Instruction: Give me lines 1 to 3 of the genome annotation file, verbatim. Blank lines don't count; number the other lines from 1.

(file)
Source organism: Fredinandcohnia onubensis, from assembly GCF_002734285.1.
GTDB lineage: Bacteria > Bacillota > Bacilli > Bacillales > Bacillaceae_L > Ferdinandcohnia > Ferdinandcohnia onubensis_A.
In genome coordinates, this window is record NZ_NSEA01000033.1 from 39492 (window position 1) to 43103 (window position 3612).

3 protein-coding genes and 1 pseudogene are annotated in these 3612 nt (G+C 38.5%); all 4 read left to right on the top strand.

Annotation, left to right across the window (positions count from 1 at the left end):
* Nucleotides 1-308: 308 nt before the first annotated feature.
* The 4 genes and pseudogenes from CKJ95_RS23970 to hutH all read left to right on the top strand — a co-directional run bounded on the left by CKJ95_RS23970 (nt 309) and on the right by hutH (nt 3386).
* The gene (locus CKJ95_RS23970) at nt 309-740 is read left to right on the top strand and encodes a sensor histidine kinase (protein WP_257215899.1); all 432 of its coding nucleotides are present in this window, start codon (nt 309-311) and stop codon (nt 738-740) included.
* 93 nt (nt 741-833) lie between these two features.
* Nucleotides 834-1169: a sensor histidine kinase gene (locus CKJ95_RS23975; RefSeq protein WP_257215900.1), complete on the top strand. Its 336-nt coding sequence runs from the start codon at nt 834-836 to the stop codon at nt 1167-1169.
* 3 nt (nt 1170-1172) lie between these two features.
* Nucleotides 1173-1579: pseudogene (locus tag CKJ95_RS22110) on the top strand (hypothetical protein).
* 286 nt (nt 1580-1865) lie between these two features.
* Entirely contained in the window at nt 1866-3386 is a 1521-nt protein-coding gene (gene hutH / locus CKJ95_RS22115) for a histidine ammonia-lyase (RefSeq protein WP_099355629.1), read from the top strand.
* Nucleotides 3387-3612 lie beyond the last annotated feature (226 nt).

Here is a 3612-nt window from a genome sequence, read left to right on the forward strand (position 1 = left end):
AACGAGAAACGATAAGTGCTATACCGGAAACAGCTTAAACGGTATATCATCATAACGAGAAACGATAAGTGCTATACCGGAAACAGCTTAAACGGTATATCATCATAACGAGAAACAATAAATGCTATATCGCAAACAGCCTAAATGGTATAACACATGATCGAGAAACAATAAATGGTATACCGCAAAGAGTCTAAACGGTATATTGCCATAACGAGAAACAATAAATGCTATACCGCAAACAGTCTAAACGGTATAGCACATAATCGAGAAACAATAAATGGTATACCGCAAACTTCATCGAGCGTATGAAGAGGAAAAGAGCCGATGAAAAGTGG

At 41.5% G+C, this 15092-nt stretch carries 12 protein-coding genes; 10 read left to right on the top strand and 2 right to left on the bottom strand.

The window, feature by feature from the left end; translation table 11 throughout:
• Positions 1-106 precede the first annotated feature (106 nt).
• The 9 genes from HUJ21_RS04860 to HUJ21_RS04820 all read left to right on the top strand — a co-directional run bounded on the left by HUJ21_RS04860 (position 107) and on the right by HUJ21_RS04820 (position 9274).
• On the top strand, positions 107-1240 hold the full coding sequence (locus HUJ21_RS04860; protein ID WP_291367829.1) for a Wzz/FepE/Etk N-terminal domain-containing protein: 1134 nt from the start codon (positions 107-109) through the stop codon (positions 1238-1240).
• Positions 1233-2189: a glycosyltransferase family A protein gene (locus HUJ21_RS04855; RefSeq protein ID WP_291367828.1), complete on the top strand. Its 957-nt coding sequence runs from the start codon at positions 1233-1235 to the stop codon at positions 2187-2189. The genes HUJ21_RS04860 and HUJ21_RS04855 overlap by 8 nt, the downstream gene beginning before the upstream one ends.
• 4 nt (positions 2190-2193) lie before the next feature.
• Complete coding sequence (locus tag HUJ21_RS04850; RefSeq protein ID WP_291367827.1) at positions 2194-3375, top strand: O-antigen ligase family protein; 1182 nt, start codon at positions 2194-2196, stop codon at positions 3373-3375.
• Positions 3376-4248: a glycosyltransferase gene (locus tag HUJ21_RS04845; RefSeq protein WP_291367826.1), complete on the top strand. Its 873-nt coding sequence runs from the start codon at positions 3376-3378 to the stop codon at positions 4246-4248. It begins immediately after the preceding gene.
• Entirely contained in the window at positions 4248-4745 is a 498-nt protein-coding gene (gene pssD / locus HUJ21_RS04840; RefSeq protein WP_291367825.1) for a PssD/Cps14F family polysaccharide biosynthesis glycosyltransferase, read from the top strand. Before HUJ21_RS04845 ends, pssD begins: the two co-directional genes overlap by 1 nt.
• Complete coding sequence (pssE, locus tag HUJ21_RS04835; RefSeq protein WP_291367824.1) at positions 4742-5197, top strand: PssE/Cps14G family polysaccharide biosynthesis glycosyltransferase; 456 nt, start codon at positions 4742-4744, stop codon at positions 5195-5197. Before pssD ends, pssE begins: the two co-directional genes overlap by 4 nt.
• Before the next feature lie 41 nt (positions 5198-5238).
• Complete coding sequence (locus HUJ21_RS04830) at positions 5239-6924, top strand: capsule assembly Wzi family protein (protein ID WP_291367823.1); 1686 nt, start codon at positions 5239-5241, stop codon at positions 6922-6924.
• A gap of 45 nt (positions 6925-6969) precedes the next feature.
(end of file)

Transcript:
Source organism: Fredinandcohnia onubensis, from assembly GCF_002734285.1.
GTDB lineage: Bacteria > Bacillota > Bacilli > Bacillales > Bacillaceae_L > Ferdinandcohnia > Ferdinandcohnia onubensis_A.
In genome coordinates, this window is record NZ_NSEA01000033.1 from 39492 (window position 1) to 43103 (window position 3612).